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Waxahachie Republican says he would put voters in charge of property tax increases

Rep. Brian Harrison also thinks education savings accounts will become reality this session.

WAXAHACHIE, Texas — For State Representative Brian Harrison, it is the simplest way to solve a huge problem in Texas – no raising property taxes without voter approval.

“What I’m trying to do here is put the voters, put the taxpayers for the first time back, truly in charge of their property taxes and so that if you, a local government, if you want to raise somebody’s property taxes even more, you can’t do that unless you hold an election,” the Republican said on Inside Texas Politics.

HB 2220 would do just that.

And his other bill, HB 2221, would require a supermajority (60%) to pass any tax increase that does go to a vote.

The Waxahachie Republican says judging by the feedback he’s received from his constituents and others he’s talked to, he feels there is “overwhelming” support for his measures.

And he says it wouldn’t necessarily harm a city’s revenue.

“I represent a growing area, so I understand that local governments have to provide for growth,” the Republican told us. “But adopting last year’s effective tax rate doesn’t mean that their revenues stay flat because of all the new people that come in. That increases their taxable base.”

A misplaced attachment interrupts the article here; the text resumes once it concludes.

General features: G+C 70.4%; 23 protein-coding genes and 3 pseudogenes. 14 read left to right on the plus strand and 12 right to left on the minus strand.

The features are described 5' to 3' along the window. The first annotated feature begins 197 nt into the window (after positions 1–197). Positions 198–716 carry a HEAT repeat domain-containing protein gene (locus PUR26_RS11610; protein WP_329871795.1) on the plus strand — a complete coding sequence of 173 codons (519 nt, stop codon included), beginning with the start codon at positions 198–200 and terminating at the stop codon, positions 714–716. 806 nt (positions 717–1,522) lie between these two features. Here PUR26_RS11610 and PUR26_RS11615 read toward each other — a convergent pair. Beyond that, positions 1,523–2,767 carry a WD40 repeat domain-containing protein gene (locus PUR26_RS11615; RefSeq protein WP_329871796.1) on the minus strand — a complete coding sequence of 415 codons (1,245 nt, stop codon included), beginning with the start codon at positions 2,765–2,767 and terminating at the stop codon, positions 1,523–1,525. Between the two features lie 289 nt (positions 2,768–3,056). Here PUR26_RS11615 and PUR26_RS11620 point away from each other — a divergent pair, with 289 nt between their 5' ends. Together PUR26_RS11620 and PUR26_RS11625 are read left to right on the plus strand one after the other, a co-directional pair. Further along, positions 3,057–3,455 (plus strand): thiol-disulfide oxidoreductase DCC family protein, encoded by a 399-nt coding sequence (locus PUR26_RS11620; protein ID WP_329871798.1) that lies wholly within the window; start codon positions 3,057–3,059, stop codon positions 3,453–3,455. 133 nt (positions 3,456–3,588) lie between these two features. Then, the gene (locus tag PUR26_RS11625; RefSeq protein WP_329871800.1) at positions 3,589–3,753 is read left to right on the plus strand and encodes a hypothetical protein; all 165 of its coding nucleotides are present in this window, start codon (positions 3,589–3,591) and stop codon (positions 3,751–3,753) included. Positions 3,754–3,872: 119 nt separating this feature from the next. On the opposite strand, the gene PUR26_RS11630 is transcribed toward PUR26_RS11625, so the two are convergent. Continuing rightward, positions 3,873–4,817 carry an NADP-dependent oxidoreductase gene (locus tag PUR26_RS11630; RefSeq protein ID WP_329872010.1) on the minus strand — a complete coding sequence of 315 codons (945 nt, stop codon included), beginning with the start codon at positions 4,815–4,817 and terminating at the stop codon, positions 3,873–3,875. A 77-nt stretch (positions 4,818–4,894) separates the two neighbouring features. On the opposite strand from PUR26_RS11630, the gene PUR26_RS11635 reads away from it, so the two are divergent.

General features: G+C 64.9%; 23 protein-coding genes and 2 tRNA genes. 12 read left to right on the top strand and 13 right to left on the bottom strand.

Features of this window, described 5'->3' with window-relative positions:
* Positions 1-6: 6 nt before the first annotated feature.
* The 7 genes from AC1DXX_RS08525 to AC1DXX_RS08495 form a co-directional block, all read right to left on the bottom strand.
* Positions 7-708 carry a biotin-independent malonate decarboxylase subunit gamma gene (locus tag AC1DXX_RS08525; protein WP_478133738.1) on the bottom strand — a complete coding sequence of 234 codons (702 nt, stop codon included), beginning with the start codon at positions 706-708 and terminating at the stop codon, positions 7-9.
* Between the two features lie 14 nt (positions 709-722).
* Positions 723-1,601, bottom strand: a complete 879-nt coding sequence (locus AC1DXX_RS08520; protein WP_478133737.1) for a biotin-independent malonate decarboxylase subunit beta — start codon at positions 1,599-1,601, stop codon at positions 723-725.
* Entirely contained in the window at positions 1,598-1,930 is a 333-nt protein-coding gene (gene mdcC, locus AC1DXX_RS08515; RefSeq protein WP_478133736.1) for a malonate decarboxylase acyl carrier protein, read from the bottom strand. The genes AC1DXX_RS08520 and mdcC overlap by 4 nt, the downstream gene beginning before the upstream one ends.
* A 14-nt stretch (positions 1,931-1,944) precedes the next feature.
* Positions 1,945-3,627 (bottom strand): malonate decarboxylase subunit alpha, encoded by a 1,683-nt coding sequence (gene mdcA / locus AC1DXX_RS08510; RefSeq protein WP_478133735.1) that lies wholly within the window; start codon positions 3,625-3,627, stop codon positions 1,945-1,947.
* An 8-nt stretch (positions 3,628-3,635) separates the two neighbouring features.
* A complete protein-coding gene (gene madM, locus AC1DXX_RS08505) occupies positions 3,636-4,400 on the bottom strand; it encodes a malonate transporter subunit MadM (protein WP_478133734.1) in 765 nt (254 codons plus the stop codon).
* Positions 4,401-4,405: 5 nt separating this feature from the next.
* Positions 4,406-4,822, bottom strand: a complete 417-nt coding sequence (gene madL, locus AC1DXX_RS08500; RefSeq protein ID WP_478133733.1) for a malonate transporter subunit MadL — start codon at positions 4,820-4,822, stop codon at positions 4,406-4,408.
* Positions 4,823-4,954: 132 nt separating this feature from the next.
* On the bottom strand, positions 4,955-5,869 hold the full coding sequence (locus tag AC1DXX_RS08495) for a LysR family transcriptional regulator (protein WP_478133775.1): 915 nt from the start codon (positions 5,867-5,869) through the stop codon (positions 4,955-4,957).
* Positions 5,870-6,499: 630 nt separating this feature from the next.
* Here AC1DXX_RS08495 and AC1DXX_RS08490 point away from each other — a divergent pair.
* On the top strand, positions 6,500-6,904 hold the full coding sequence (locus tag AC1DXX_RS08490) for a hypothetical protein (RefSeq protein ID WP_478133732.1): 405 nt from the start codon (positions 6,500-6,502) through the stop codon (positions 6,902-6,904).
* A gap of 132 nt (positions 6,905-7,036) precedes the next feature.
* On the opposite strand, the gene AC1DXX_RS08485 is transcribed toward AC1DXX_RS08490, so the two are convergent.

As a member of the House Public Education Committee – and a father of four – Harrison also thinks that education savings accounts will get done this legislative session.

It’s part of the Republican push for school choice, and they would allow parents to opt out of public schools and use taxpayer dollars to educate their children in a different way, usually a private school.

But public school supporters and rural lawmakers have long opposed the effort arguing it diverts too much money away from public education.

Harrison, though, says rural Republican voters want education savings accounts perhaps most of all.

“The 10 most rural counties in the state of Texas, the 10 most rural counties, when this was on a ballot proposition last year with Republican primary voters, every single one of those 10 most rural counties in Texas supported school choice and they supported it by overwhelming margins,” he told us.

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